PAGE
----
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Inflammatory Bowel Disease

Inflammatory Bowel Disease

Inflammatory Bowel Disease

Our Approach

If painful cramping, bloating, diarrhea, and bloody stools are a regular part of your life, don’t wait. Visit the Augusta University Digestive Health Center to find out if you may be suffering from inflammatory bowel disease, or IBD. IBD includes Crohn’s disease, which can affect any part of the digestive tract, or ulcerative colitis, inflammation of the colon.

Early diagnosis and treatment can help reduce inflammation, stop or lessen symptoms, and prevent surgery. As a comprehensive care center for IBD, our team offers:

  • The latest methods for diagnosing IBD
  • New treatments, from medications to surgery
  • Multidisciplinary care. Because IBD can also cause problems with the skin, eyes, and joints, our center coordinates multidisciplinary care, including rheumatology, dermatology, and ophthalmology — all here in one setting
  • A patient-centered approach that includes recommendations for lifestyle modifications that may help reduce symptoms

The goal of treatment for inflammatory bowel disease is to achieve remission so that symptoms disappear and to maintain remission so flare-ups don’t occur, improving quality of life. Remission leads to healing of the lining of the gastrointestinal tract.

Community hospitals routinely diagnose IBD using EGD, or esophagogastroduodenoscopy, and colonoscopy. At Augusta University Digestive Health Center, we go a step beyond these standard methods, with the most advanced, minimally invasive procedures to help detect signs of Crohn’s disease or ulcerative colitis, as well as early signs of cancer — since patients with IBD are at increased risk. Our advanced diagnostics include:

  • Videocapsule endoscopy, or pill camera. Only advanced centers offer this minimally invasive procedure, which involves swallowing a capsule about the size of a large vitamin. This capsule has a camera that records images of the entire digestive tract.
  • Magnetic resonance enterography. Few radiology centers are equipped to offer this noninvasive imaging test, which obtains detailed pictures of your small intestine. And because MR enterography is completely radiation free, patients with chronic conditions like Crohn’s who may require many follow-up imaging tests can undergo those safely. Our center also offers MRIs of the pelvis for patients with perianal Crohn’s disease.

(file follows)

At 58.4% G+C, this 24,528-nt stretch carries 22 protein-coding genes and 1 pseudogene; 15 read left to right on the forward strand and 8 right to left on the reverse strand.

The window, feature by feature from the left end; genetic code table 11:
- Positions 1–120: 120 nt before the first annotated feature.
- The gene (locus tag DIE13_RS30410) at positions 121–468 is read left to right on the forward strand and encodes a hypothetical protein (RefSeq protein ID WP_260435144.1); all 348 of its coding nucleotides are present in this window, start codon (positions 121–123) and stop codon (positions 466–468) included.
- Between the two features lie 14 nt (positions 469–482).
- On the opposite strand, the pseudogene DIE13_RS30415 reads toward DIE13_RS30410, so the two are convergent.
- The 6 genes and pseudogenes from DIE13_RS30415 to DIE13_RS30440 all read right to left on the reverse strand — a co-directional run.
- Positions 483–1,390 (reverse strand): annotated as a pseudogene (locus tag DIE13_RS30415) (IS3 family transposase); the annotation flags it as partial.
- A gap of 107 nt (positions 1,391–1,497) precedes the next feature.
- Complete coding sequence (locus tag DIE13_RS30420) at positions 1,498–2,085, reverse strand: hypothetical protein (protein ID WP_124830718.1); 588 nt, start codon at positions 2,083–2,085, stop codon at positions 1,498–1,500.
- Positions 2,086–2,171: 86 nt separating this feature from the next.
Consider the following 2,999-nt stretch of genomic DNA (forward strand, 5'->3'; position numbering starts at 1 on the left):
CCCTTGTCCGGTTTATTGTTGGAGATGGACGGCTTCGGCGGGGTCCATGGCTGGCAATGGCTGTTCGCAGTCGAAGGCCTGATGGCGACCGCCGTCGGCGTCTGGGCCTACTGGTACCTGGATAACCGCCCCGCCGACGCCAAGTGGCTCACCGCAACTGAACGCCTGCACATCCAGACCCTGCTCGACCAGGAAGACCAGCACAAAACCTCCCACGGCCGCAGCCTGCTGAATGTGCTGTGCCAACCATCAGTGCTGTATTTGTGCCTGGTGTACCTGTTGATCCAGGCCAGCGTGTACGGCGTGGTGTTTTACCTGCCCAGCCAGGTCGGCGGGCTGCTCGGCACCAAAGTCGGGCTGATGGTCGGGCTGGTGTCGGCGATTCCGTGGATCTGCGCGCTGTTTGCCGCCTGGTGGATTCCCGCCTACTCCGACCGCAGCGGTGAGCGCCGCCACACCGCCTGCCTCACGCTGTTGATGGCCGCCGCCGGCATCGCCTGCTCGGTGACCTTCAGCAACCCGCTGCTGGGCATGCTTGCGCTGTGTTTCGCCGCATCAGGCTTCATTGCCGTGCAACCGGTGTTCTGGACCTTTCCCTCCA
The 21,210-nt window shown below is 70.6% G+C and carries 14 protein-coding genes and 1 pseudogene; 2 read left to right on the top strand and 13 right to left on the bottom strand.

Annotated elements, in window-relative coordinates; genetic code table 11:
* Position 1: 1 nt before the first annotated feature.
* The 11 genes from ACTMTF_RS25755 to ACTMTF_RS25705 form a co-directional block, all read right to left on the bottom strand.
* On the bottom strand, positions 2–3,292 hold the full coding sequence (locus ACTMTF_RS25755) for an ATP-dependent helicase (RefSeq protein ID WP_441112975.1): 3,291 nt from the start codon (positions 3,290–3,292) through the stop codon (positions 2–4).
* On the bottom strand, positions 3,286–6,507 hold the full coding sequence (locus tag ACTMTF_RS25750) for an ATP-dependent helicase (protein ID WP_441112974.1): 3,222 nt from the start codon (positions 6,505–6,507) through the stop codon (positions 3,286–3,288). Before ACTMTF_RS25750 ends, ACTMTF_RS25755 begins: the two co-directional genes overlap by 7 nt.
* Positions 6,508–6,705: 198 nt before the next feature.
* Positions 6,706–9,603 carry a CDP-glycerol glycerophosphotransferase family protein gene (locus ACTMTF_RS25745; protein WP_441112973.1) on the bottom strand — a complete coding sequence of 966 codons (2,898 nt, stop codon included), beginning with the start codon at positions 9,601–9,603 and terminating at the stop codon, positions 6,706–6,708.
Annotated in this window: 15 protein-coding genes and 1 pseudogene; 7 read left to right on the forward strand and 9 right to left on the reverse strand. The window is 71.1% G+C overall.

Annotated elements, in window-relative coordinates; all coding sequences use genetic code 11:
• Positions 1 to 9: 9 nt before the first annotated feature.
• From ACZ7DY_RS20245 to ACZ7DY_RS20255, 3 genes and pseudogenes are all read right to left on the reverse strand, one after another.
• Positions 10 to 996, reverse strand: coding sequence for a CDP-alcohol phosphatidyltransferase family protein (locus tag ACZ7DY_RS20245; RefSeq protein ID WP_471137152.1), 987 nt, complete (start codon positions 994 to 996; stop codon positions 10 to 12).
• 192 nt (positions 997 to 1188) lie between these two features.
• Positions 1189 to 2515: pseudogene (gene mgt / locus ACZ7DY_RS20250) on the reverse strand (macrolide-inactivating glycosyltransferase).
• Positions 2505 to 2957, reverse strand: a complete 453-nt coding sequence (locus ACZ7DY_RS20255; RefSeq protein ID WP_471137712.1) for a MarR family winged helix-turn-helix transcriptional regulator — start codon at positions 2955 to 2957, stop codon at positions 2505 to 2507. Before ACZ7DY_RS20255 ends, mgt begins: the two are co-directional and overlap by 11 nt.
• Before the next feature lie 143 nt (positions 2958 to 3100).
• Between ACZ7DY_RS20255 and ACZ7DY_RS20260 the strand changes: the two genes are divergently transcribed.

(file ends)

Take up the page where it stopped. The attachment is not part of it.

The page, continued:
• Computed tomography enterography. This noninvasive imaging test combines a contrast material and X-rays so doctors can see detailed images of your intestine.
  • Chromoendoscopy. The current standard of care is for patients with ulcerative colitis to undergo random biopsies to screen for cancer, which is often undetectable via conventional screening tests. Augusta University Digestive Health Center is the first in this region to offer chromoendoscopy, which uses a special dye inside the digestive tract to outline flat precancerous lesions so they can be seen through an endoscope and removed.
  • EGD or esophagogastroduodenoscopy. This test examines the lining of the esophagus, stomach, and duodenum (the first part of the small intestine) using a thin, flexible tube with a camera at the end.
  • Colonoscopy. This test examines the lining of the colon using a thin, flexible tube with a camera at the end.

Thanks to ongoing research for IBD, treatment protocols are changing rapidly. More doctors refer their patients to our digestive health specialists at Augusta University Digestive Health Center because we know and understand the latest therapies.

We focus on prevention and health maintenance, providing each patient with personalized and individualized care based on his or her specific symptoms. We suggest that we see patients with active disease every couple of weeks to every month; patients who are doing well can be monitored every three to six months.

Our treatments include:

  • Medications. Several types of medications are available to treat IBD including aminosalicylates, corticosteroids, immunosuppressives such as 6-mercaptopurine and azathioprine, and biologic agents.
  • Health maintenance, including ensuring patients are up to date on immunizations and checking for certain vitamin deficiencies
  • Nutritional management, such as providing patient-specific dietary recommendations, especially for Crohn’s patients with narrow areas of the digestive tract
  • Surgery. Our surgical procedures range from dilation of narrowed areas of the digestive tract to removal of portions of the colon and creation of an ileo-anal, or j-pouch
  • Post-surgical complications. We are experienced in maintaining the health of your j-pouch, including treating inflammation (known as pouchitis). Once we identify what part of the pouch is at risk, these complications may often be treated with antibiotics and rarely will require another surgery

Our Providers

Augusta University Medical Center specialists provide care and support throughout your entire healthcare journey.

Walker, Anna, MPA, PA-C

Physician Assistant

Sifuentes, Humberto, MD


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